july 2018 by robertogreco
Bodied | NGV
"These are not silly questions as much as it is silly to ask any question of whiteness. Wherever you and I are in space and time, see my hand wrist-deep inside my body, rooting around for the part of me that would stand in front of an Indiana courthouse and throb for Mike and not for myself, that would call that woman a liar. I would have to tear at that part roughly again and again, although I would like to excise it cleanly. My fantasy is its muffled thud into the tin of a medical bowl: a bloody fibroid, veiny womb-muscle, attached to nothing, growing entirely out of place."
2018  dericashileds  missyelliott  anitahill  desireewashington  billclinton  ronaldreagan  bodies  race  gender  clarencethomas  1997  1991  miketyson  1995  1992  music  hiphop  1993  2001  welfare  lindataylor  1996  saidyahartman  liberalism  us  exclusion  marginalization  citicalracetheory  abuse  hortensespillers  economics  politics  policy  racism  sexism  feminism  body 
january 2018 by robertogreco
Michelle Alexander's Keynote Speech from the 2017 International Drug Policy Reform Conference - YouTube
[20:15] "We're all primed to value and prefer those ho seem like us though the preferences hues have themselves re remarkably greater. No doubt due to centuries of brainwashing that have led them to actually believe often unconsciously, that they are in fact superior. Marc Mauer in his book "Race to Incarcerate" cites data that the most punitive nations in the world are the most diverse. The nations with the most compassionate or most lenient criminal justice policies are the most homogeneous. We like to say that diversity is our strength, but it may actually be our Achilles heel. Researchers have reached similar conclusions in the public welfare context. The democarcies that have the most generous social welfare programs, universal health care, cheap or free college, generous maternity leave, are generally homogeneous. Socialist countries like Sweden and Norway are overwhelmingly white. But when those nations feel threatened by immigration, by so-called foreigners, public support for social welfare beings to erode, often quite sharply. It seems that it's an aspect of human nature to be tempted to be more punitive and less generous to those we view as others. And so in a nation like the United States, where we're just a fe generations away from slavery and Jim Crow. Where inequality is skyrocketing due to global capitalism, and where demographic changes due to immigration are creating a nation where no racial group is the majority, the central question we must face is whether We, the People, are capable of overcoming our basic instinct to respond more harshly more punitively with less care and concern with people we view as different. Can we evolve? Can we evolve morally and spiritually? Can we learn to care for each other across lines of race, class, gender, and sexuality? Clearly these questions are pressing in the age of Trump.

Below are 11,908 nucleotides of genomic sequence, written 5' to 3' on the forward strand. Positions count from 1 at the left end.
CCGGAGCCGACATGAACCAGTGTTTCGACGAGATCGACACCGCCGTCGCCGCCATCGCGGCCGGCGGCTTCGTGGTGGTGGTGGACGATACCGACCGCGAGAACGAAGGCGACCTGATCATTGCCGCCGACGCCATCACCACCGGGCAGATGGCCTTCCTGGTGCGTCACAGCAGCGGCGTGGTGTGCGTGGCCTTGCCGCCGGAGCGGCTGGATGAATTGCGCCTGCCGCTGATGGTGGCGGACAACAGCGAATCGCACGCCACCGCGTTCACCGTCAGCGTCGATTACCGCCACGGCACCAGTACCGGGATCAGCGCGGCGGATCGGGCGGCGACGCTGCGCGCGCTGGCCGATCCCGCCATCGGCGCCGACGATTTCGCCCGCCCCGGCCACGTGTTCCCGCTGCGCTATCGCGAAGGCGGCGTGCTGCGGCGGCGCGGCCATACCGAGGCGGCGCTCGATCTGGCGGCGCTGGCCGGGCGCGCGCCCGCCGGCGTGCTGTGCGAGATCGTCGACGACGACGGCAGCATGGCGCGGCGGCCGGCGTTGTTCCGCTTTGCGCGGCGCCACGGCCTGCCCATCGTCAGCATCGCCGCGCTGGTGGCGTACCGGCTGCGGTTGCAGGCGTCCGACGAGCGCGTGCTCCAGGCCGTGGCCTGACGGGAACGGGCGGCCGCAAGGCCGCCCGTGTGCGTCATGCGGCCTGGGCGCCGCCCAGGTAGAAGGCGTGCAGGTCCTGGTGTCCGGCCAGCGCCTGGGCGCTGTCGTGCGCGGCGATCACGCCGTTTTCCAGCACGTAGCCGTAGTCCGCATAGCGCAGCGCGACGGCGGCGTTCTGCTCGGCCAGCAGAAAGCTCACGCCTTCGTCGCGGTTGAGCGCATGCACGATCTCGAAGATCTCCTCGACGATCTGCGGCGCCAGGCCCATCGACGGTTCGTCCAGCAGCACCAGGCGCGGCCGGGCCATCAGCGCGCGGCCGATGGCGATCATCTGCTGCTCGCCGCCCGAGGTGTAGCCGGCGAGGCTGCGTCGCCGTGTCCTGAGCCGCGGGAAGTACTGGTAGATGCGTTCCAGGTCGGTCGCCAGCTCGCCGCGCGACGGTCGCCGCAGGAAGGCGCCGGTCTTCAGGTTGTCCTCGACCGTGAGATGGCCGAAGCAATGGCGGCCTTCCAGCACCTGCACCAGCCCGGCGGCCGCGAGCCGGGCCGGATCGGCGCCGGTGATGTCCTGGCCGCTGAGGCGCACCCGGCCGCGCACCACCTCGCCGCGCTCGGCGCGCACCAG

[via: "Michelle Alexander asks the most fundamental question: Can we learn to care for each other across lines of difference?"
https://twitter.com/justicedems/status/934478995038572544 ]